Dutch Oven Cooking Tools and Tips

Kimberly Whiteside Truitt
May 2019
Dutch oven cooking

Gabe, now a fifth grader, was pumped that he had graduated prerequisite camp programs required to experience Adventure Camp for the first time. Gabe conquered the zip line, sailed on the lake, and last summer, he and his fellow Adventure campers slept in tents in the wilderness for a whole week! A favorite delight that week surprised him — being sous chef to his counselors while Dutch oven cooking, especially when searing fajitas. Here are some pointers for your outdoor campers.

Note: Dutch oven sizes vary, but our camp used only the 12-inch size to build a standard ten-camper-per-group meal plan, so the information that follows reflects this.

Tools Needed

  • Dutch Oven(s) — 12-inch is most common, has a 15-quart capacity, and serves 10–12, according to PanMan.com (2019)
  • 8 in. x 8 in. pan for baking bread
  • Lid lift or claw hammer
  • Elbow-length insulated grilling gloves or welding gloves
  • Long metal grilling tongs
  • Large bag of charcoal briquettes
  • Metal tray or baking sheet for stacking/ lighting coals
  • Wand lighters
  • Lighter fluid
  • Cooking oil or pan spray
  • Heavy-duty aluminum foil
  • Cooking thermometers
  • Set of three metal mixing bowls
  • Can opener
  • Knives
  • Vegetable peeler
  • Spatula for clean out
  • Large spoon for stirring and serving
  • Dutch oven lid holder or trivet and 14 in. x 14 in. board for holding lid
  • Paper towels
  • Water bucket to extinguish coals
  • Wash pan
  • Recipes and ingredients

Cooking Process

Lighting Your Coals 

According to Dutch Oven Pro (2019), the most traditional way to light charcoal is to “stack up your coal in a mound or pyramid, inside a tray, and spray/splatter lighter fuel evenly on the stack.” Make sure coals are not red hot when applying fluid. This method takes about 15 minutes. If you don’t wish to use lighter fluid, newspaper may be lit with the coals to light the fire.

Coal Placement Suggestions for Cooking Temperatures

  1. Kids Cooking Activities advises us that most Dutch oven recipes recommend 350-degree heat, so double the amount of briquettes for the size of the oven. For example, “if you have a 12” Dutch oven you should use 24 charcoal briquettes. After the fuel burns off the total number of briquettes, individually move half the briquettes to the lid, in a circle around the edge.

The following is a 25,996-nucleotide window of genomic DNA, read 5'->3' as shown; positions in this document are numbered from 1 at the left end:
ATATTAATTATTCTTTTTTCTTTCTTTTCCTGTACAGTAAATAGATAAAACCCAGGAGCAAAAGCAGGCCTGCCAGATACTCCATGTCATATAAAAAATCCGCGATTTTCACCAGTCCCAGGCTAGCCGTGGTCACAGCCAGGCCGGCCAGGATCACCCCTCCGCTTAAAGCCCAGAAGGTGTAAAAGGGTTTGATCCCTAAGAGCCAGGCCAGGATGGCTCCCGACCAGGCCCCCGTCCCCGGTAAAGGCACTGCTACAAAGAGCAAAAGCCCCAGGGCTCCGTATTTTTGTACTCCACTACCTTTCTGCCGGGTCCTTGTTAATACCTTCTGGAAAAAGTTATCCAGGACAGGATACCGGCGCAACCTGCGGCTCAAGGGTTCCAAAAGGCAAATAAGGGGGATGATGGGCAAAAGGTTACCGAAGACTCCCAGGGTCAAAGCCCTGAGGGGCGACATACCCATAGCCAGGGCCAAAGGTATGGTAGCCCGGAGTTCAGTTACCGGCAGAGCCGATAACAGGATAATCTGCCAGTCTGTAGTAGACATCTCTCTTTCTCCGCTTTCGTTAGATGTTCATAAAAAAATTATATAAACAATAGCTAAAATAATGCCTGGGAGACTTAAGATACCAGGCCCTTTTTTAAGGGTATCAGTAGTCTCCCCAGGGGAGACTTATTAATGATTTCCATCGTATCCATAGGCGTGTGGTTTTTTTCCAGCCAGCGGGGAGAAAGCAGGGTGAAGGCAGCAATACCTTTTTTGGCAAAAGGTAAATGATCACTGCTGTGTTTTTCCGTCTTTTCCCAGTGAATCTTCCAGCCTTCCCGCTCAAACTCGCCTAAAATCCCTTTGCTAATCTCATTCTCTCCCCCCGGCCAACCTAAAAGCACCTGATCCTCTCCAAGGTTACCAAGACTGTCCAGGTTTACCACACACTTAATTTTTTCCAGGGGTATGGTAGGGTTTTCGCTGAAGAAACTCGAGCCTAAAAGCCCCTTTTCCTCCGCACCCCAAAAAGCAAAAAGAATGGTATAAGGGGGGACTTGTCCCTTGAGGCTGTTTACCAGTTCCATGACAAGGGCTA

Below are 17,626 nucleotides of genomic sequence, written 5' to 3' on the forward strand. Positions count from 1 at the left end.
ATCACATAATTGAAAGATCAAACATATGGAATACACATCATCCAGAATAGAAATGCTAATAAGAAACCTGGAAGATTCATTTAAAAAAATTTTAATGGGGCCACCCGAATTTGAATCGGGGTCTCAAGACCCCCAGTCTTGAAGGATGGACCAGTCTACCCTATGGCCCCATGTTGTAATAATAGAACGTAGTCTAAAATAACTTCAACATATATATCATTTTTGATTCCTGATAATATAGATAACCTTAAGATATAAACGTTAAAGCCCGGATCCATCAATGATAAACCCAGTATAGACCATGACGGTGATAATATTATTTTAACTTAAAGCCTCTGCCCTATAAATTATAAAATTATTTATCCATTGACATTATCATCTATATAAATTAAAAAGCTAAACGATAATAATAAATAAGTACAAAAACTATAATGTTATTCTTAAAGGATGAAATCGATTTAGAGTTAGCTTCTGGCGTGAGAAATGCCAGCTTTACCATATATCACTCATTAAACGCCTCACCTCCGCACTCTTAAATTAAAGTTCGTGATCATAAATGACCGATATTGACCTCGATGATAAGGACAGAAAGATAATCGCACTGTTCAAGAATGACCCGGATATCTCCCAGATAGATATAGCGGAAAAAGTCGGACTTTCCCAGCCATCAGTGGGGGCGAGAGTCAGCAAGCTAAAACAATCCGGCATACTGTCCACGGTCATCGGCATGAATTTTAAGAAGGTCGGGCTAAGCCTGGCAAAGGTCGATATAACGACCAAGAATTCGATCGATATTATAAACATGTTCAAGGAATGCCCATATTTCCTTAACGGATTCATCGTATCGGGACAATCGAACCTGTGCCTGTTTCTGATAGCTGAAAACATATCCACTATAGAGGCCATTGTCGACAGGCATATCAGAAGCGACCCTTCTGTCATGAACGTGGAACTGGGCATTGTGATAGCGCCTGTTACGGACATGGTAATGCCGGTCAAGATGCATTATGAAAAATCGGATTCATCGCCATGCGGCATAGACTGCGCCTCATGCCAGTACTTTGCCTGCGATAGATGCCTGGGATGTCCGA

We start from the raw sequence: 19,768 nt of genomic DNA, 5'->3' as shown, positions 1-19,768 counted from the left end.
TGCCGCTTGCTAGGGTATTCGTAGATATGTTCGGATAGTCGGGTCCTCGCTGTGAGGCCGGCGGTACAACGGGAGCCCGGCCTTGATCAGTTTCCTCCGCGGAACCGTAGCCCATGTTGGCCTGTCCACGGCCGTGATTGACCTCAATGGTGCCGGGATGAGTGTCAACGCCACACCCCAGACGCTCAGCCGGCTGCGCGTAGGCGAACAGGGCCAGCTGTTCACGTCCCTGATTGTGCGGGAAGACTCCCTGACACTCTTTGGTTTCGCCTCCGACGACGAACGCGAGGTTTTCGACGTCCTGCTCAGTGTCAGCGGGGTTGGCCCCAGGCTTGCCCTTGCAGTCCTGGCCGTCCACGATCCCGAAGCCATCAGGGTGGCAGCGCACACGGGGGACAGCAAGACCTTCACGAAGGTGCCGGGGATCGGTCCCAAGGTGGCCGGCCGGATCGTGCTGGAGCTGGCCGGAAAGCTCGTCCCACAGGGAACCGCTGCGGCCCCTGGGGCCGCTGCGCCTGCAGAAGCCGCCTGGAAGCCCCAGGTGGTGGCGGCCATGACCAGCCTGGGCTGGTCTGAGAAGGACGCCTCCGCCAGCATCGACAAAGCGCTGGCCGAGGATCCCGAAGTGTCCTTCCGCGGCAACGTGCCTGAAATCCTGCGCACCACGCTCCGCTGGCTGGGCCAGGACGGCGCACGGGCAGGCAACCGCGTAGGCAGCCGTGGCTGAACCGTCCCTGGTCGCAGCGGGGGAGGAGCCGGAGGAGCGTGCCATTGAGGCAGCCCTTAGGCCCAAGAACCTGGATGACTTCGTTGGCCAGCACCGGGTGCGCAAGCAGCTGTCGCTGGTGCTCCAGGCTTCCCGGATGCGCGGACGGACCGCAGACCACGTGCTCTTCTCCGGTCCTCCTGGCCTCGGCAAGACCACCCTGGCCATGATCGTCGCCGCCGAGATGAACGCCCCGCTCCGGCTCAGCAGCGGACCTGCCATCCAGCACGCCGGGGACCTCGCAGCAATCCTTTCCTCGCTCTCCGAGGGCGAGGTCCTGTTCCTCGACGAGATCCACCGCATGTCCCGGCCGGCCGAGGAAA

2. To reach 350 degrees, the authors of Dutch Oven 101 (2005) suggest taking the oven size, a 12inch, and adding three briquettes to the top, which equals 15, then subtracting three from 12, and using this number below the pot, which equals nine coals.
  3. A temperature chart detailing number of coals preferable on top and on bottom of your Dutch oven can be accessed at campingforfoodies.com/dutch-oventemperature- chart (Camping for Foodies, 2019).
  4. Number of coals needed will also vary depending on the altitude, humidity, moisture, and ground/wind temperature. The type of cooking you are doing, such as baking, frying, stewing, or roasting, will change the number of coals needed also (Dutch Oven Dude, 2019).

Preparing Your Cooking Surface

Apply oil or pan spray to the inside of your pan and underside of the lid. You may opt to line the bottom of your pot with aluminum foil. Now it’s time to add food and ingredients.

Safety Measures

Set up your Dutch oven on a flat ground surface, such as dirt or gravel, away from play areas. To avoid burns, be sure to never touch it with your bare hands, even in the very beginning stage of cooking. Always use gloves and use a lid lifter or claw hammer to raise the lid.

Cleaning, Seasoning, and Storing Your Dutch Oven

Cleaning

It is important to build cleanup time into your program to allow your campers to learn how to properly and safely clean and season Dutch ovens, as well as teach them responsibility. Dutch ovens should always return to the camp kitchen cleaned and seasoned. First, clean out any residual food using a soft brush, nonmetallic scouring pad, or rubber spatula, so it does not dry onto the pan surface. Do not use soap! Using warm water, wipe clean using a dish cloth or sponge. Rinse with warm water and dry with a towel.

Seasoning